Google Street View tests privacy limits

Commentary: If a man enters a sex shop in broad daylight, anyone can see him doing so.

Google Street View car 311 (photo credit: Wikicommons)
Google Street View car 311
(photo credit: Wikicommons)
The seal of approval that Google received last week to introduce its controversial street-mapping application, Street View, into Israel raised many questions. Perhaps like in some countries that have already been burned by the application, this is a legitimate discussion about where privacy ends and technology begins.
Google’s application does allow us to receive a 360-degree visual image of streets in large cities worldwide, which assists us in finding the street where we reserved a hotel in Barcelona or a popular cafe on Bogroshov Street. On the other hand, there is the question of privacy.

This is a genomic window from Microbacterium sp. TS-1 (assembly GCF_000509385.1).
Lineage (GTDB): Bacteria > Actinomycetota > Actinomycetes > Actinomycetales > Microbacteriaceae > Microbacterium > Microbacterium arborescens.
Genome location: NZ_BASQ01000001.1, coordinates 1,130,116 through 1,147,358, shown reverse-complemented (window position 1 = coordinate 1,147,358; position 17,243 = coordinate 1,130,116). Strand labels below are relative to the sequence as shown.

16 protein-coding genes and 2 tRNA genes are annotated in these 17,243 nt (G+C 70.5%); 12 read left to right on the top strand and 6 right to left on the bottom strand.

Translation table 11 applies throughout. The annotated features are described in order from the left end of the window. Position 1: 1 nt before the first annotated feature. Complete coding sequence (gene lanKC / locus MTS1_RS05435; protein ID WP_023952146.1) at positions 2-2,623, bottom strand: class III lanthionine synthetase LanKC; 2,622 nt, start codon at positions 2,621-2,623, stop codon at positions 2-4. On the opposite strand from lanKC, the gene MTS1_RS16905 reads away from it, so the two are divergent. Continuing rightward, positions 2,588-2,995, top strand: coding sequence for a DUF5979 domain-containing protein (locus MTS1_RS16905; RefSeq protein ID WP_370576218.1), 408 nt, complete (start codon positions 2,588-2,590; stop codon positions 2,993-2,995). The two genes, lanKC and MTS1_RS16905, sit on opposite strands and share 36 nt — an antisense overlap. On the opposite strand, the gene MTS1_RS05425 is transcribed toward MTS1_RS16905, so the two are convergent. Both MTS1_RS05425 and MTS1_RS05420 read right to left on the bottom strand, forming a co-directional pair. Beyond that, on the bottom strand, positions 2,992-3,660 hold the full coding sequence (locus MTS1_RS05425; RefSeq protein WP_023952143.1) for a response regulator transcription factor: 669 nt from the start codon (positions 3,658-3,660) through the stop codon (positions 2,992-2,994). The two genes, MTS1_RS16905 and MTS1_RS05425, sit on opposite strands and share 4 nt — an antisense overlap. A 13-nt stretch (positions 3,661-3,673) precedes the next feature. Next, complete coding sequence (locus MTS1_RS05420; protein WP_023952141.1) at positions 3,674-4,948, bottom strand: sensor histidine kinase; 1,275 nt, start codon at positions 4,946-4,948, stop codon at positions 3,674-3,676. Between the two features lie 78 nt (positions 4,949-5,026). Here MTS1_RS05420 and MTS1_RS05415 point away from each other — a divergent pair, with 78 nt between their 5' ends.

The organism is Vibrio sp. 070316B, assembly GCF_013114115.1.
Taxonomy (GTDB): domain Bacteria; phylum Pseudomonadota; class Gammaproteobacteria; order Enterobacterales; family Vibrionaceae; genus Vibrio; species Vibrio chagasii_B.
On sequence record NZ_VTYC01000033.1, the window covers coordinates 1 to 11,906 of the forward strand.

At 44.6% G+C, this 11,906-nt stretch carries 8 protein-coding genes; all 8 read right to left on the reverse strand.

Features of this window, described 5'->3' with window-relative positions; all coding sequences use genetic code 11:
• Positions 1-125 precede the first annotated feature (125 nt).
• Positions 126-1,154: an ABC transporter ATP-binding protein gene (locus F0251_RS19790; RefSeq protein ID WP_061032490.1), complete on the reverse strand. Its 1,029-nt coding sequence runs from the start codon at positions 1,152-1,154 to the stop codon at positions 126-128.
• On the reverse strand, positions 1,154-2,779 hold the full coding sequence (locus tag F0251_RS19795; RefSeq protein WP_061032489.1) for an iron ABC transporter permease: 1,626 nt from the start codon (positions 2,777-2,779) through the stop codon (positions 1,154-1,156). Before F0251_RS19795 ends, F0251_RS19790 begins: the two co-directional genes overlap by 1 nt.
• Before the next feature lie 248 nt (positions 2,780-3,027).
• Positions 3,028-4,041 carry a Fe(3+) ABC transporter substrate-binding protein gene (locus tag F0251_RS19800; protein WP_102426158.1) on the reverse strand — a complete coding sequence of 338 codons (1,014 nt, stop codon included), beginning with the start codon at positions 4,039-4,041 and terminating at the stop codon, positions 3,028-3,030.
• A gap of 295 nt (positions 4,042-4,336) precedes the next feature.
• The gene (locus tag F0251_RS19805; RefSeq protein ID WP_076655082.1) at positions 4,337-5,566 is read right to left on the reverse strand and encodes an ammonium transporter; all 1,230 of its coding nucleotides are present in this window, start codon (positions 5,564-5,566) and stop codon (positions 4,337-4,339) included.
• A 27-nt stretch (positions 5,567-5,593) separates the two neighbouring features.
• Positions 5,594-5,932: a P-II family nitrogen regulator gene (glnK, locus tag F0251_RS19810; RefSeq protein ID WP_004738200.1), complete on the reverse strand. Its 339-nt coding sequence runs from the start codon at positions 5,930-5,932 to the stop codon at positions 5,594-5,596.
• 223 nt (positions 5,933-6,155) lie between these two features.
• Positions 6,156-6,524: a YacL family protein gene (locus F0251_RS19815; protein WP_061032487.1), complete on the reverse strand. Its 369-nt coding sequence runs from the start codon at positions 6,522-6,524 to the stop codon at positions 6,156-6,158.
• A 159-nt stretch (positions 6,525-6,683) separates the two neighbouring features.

Should Google, which has been coping continuously since its establishment a decade ago with complaints of invasion of privacy, be allowed to photograph a man picking his nose in the middle of the street or a woman strolling on Fifth Avenue in New York with her lover?

The streets belong to all of us and are not owned by Google. On the other hand, we are still talking about public space, and it is therefore difficult to argue that Google is invading the depths of pedestrians’ privacy. For example, if a man enters a sex shop in broad daylight, anyone can see him doing so. Now he needs to take the chance that the Google application might document his actions and preserve them for all posterity. Google did announce that it would blur people’s faces, as well as cars’ license plate numbers, but is this enough from a privacy point of view?
This discussion would have looked different a decade ago, but over the last few years privacy boundaries have been stretched farther and farther and have become extremely elastic. If beforehand people would keep their pictures from their honeymoon in Thailand private, today we can see them in full view on Facebook.